Bienvenue!: http://louisianaskyline.net/forums/index.php?

#934090 - 09/19/05 03:30 PM Re: How involved should I Be?
MomOfStudent Offline
Junior Member

Registered: 09/13/05
Posts: 4
Loc: Florida
Thanks John for your reply. I probably should have made myself a little clearer. My daugher is 11 and I believe she has a good teacher. (Although, because I do not have a music background, I can only base my opinion on her interaction with my kid - which is positive.) I'm not really concerned with how fast or far she progresses, as long as she is enjoying herself and continues to improve. She seems serious about her lessons, practices without being told and looks forward to, and is prepared for, every lesson. I will be happy if she comes away with a love of music and continues to play because it pleases her.

My questions really center on how to increase MY understanding of the teaching process. I want to be able to have an intelligent conversation with my child's teacher about progress and future goals. At this point, I feel very ignorant. I asked about competitions because her current teacher does not participate in anything other than recitals, and I was wondering if this was a good thing or a bad thing. From what you said, that could go either way.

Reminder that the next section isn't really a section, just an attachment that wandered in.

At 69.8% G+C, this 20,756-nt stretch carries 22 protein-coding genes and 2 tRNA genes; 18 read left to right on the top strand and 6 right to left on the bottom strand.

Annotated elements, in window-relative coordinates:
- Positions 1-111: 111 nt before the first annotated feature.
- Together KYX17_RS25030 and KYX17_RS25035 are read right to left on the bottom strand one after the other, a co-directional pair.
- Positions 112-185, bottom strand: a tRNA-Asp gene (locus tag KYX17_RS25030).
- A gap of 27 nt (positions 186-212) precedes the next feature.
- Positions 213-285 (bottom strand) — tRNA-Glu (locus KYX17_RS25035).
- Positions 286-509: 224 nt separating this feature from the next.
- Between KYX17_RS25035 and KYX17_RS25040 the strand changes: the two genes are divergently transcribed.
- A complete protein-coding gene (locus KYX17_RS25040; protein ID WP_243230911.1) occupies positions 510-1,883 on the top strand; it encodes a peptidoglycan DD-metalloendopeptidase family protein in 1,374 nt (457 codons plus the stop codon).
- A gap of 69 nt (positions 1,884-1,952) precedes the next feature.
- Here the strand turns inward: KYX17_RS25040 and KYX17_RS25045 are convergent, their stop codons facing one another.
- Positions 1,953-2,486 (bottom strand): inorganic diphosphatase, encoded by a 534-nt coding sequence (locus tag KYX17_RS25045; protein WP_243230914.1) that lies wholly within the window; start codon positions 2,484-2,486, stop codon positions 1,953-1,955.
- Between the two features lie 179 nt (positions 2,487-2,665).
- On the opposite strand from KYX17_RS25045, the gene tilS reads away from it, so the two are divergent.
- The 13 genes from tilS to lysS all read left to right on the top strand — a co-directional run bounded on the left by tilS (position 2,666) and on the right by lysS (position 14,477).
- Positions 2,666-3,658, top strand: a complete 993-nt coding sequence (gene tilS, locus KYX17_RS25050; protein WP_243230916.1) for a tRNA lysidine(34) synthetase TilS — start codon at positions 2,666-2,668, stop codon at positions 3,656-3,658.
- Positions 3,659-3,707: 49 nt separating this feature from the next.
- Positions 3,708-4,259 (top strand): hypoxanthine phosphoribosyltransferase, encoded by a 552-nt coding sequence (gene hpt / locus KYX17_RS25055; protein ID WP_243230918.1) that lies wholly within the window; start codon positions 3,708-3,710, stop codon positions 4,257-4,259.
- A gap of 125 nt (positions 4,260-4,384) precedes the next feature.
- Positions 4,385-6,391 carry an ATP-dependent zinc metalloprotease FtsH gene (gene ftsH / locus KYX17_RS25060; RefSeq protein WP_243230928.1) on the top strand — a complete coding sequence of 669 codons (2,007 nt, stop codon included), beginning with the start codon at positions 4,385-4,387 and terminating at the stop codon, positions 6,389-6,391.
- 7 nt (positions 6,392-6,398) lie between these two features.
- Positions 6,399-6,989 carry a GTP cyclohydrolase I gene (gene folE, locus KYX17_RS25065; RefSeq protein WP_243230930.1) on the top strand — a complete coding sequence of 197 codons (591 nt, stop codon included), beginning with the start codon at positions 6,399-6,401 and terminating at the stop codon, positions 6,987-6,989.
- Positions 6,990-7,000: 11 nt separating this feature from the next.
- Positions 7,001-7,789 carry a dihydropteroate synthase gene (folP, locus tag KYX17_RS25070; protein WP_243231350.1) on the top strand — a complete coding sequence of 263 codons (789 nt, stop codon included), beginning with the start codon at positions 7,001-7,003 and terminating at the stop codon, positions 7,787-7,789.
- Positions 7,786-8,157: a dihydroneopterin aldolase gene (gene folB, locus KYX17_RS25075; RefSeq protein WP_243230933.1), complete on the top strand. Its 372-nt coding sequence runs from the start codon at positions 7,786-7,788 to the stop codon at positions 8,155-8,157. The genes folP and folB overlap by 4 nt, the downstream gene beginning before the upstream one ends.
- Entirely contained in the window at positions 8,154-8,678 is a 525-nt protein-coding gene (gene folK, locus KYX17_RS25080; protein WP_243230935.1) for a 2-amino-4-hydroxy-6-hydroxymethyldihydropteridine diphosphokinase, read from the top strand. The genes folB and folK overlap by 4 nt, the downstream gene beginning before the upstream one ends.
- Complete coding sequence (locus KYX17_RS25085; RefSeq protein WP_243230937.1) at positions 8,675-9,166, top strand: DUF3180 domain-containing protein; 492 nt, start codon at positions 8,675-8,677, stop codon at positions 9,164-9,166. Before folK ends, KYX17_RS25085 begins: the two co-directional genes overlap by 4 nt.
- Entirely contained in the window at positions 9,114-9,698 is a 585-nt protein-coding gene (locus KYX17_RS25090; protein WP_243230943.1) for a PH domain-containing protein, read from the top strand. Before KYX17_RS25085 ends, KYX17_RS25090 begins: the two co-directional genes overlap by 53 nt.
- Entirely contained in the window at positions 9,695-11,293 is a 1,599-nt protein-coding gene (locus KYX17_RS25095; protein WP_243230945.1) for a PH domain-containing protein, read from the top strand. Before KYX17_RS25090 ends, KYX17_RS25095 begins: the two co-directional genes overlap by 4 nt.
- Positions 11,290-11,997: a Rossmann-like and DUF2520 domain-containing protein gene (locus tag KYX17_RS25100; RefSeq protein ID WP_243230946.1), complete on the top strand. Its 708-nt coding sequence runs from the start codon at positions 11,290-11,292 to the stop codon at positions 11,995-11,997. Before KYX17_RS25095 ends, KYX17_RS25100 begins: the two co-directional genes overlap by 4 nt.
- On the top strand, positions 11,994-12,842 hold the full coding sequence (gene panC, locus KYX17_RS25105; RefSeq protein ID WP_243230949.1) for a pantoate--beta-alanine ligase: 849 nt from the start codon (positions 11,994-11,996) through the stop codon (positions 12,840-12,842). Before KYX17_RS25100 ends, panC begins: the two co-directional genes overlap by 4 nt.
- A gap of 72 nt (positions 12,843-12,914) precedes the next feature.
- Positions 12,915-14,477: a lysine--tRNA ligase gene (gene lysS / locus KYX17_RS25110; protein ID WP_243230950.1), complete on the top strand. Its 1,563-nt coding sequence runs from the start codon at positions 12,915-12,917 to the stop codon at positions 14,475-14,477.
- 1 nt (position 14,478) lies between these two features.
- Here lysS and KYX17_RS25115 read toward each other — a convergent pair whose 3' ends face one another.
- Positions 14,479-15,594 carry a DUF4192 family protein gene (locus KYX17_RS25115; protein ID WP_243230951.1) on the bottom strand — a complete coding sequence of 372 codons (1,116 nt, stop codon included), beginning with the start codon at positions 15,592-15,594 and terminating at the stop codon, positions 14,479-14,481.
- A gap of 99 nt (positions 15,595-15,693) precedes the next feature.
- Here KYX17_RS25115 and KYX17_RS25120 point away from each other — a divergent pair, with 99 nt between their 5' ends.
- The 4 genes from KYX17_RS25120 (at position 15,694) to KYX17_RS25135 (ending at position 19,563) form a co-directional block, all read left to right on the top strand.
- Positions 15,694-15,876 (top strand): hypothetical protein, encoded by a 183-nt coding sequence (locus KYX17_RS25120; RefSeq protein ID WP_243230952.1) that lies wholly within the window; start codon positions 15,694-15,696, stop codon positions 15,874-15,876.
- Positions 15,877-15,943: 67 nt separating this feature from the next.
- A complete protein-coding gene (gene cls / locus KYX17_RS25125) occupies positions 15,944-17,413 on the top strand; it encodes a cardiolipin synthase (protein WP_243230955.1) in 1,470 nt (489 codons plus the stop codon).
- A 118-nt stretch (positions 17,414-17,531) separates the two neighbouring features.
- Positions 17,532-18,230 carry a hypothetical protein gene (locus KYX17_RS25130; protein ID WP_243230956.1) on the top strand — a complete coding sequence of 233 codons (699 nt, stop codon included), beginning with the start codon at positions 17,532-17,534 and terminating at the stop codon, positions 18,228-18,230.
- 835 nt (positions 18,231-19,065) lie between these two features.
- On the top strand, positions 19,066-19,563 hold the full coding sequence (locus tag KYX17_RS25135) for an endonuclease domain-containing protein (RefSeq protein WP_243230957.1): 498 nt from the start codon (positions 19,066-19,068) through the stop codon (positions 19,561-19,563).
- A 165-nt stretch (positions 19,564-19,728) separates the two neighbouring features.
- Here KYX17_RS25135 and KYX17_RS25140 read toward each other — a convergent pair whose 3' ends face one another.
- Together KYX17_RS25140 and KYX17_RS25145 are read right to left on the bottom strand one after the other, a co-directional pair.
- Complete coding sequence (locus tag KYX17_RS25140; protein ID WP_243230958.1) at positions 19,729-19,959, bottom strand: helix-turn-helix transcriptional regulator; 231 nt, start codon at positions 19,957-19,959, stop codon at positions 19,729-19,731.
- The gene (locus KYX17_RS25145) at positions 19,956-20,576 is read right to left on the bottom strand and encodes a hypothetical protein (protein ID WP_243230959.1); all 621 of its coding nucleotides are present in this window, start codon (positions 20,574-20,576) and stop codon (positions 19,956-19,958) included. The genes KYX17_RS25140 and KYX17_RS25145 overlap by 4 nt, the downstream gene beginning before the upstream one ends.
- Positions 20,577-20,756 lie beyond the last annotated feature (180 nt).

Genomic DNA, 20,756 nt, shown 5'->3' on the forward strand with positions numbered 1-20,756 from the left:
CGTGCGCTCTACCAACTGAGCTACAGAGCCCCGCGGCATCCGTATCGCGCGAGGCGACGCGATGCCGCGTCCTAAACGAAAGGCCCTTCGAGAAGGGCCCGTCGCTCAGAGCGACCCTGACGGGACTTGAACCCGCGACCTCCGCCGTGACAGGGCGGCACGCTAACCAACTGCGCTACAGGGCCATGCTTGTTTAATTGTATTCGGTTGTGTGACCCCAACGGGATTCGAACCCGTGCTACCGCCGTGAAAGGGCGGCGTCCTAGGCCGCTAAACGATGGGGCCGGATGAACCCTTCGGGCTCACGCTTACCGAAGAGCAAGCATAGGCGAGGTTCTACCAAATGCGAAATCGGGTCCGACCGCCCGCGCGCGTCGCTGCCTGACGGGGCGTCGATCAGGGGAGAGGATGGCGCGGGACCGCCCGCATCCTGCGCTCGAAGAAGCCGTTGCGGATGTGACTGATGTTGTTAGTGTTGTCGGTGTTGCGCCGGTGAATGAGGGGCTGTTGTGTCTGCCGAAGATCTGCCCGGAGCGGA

Again, thanks for your help.

#934091 - 09/19/05 04:03 PM Re: How involved should I Be?
canaday Offline
Full Member

Registered: 06/30/05
Posts: 328
Loc: Petaluma, CA
It might be worthwhile to take lessons with a teacher for a few months. Even if it isn't something you want to continue with, you will gain enormous insight into how lessons work, how the relationship between teacher and student develops and, not least, what is hard and what is rewarding about studying music.

By the way, your approach sounds just right. My daughter just started lessons, and I am hoping to strike that balance between supporting her without taking over. It's a tricky thing!

#934092 - 09/19/05 09:43 PM Re: How involved should I Be?
gryphon Offline
Yikes! 10000 Post Club Member

Registered: 08/09/01
Posts: 11678
Loc: Okemos, MI
In my opinion, if your daughter is young (she is) and she is newish (she is) you should be actively involved in directing her education. There are too many things that can go awry that would make your daughter want to quit: teacher attitude, pieces assigned, raport with your daughter, etc. One she gets advanced, then, no.
"If we lose freedom here, there's no place to escape to."
MSU - the university of Michigan!

#934093 - 09/20/05 02:02 AM Re: How involved should I Be?
Candywoman Offline
500 Post Club Member

Registered: 07/14/03
Posts: 952
Speaking as a teacher, I would say you're doing a fine job monitoring your daughter's piano education. However, you should probably ask your daughter's teacher her policy on competitions if you are interested.

"Just recitals" in fact take a lot of work, and yield enormous results, so I would be happy with just that.

I would stick with this teacher for at least five years, but then think about switching if it seems right to do so. One of the best things you can do is provide continuity in the first five years.

I'm not a fan of Piano Adventures because the depth in the music is not there. Perhaps you might ask the teacher to provide some meatier substance to the program in the form of a few other books when the time seems right.

Good Luck!